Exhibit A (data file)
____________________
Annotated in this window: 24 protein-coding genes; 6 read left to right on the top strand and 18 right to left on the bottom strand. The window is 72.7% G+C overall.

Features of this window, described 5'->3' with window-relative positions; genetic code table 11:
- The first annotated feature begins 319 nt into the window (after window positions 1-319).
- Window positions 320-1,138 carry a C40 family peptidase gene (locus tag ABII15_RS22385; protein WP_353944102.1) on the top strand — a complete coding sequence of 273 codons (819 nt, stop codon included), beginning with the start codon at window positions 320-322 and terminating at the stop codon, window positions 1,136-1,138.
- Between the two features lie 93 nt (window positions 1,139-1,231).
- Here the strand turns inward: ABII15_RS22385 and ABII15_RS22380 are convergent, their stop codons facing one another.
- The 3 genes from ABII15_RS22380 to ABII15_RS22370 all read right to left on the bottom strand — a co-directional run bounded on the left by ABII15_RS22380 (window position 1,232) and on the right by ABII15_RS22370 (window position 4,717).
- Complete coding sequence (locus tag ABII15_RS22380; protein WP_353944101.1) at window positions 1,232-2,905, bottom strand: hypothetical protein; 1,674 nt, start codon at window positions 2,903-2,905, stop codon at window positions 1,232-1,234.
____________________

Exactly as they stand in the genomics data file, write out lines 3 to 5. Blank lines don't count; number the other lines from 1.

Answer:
- The first annotated feature begins 319 nt into the window (after window positions 1-319).
- Window positions 320-1,138 carry a C40 family peptidase gene (locus tag ABII15_RS22385; protein WP_353944102.1) on the top strand — a complete coding sequence of 273 codons (819 nt, stop codon included), beginning with the start codon at window positions 320-322 and terminating at the stop codon, window positions 1,136-1,138.
- Between the two features lie 93 nt (window positions 1,139-1,231).